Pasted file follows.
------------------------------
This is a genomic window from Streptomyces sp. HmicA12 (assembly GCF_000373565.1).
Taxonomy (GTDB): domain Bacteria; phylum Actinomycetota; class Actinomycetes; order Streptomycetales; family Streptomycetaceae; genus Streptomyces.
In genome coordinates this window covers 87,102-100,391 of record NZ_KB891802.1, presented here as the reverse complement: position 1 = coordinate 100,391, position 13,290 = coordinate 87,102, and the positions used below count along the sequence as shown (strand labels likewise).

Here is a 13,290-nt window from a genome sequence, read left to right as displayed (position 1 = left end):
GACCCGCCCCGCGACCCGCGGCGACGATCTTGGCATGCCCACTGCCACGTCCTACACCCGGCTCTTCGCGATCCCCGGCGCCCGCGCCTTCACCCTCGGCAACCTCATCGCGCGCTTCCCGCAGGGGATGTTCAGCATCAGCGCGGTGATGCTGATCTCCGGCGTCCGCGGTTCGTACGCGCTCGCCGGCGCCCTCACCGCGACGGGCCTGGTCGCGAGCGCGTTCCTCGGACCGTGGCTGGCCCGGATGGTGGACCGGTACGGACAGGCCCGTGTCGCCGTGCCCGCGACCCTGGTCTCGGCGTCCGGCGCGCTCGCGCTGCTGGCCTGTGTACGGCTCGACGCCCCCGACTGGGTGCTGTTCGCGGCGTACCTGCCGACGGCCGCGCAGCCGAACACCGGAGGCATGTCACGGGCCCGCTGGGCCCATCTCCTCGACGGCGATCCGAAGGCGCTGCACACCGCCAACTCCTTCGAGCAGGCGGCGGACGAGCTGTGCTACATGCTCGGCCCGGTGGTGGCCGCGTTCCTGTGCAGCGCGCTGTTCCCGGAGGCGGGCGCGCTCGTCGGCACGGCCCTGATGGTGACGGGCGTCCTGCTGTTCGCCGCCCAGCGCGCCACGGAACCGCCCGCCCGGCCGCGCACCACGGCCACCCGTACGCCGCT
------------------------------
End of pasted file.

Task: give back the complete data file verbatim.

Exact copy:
This is a genomic window from Streptomyces sp. HmicA12 (assembly GCF_000373565.1).
Taxonomy (GTDB): domain Bacteria; phylum Actinomycetota; class Actinomycetes; order Streptomycetales; family Streptomycetaceae; genus Streptomyces.
In genome coordinates this window covers 87,102-100,391 of record NZ_KB891802.1, presented here as the reverse complement: position 1 = coordinate 100,391, position 13,290 = coordinate 87,102, and the positions used below count along the sequence as shown (strand labels likewise).

Here is a 13,290-nt window from a genome sequence, read left to right as displayed (position 1 = left end):
GACCCGCCCCGCGACCCGCGGCGACGATCTTGGCATGCCCACTGCCACGTCCTACACCCGGCTCTTCGCGATCCCCGGCGCCCGCGCCTTCACCCTCGGCAACCTCATCGCGCGCTTCCCGCAGGGGATGTTCAGCATCAGCGCGGTGATGCTGATCTCCGGCGTCCGCGGTTCGTACGCGCTCGCCGGCGCCCTCACCGCGACGGGCCTGGTCGCGAGCGCGTTCCTCGGACCGTGGCTGGCCCGGATGGTGGACCGGTACGGACAGGCCCGTGTCGCCGTGCCCGCGACCCTGGTCTCGGCGTCCGGCGCGCTCGCGCTGCTGGCCTGTGTACGGCTCGACGCCCCCGACTGGGTGCTGTTCGCGGCGTACCTGCCGACGGCCGCGCAGCCGAACACCGGAGGCATGTCACGGGCCCGCTGGGCCCATCTCCTCGACGGCGATCCGAAGGCGCTGCACACCGCCAACTCCTTCGAGCAGGCGGCGGACGAGCTGTGCTACATGCTCGGCCCGGTGGTGGCCGCGTTCCTGTGCAGCGCGCTGTTCCCGGAGGCGGGCGCGCTCGTCGGCACGGCCCTGATGGTGACGGGCGTCCTGCTGTTCGCCGCCCAGCGCGCCACGGAACCGCCCGCCCGGCCGCGCACCACGGCCACCCGTACGCCGCT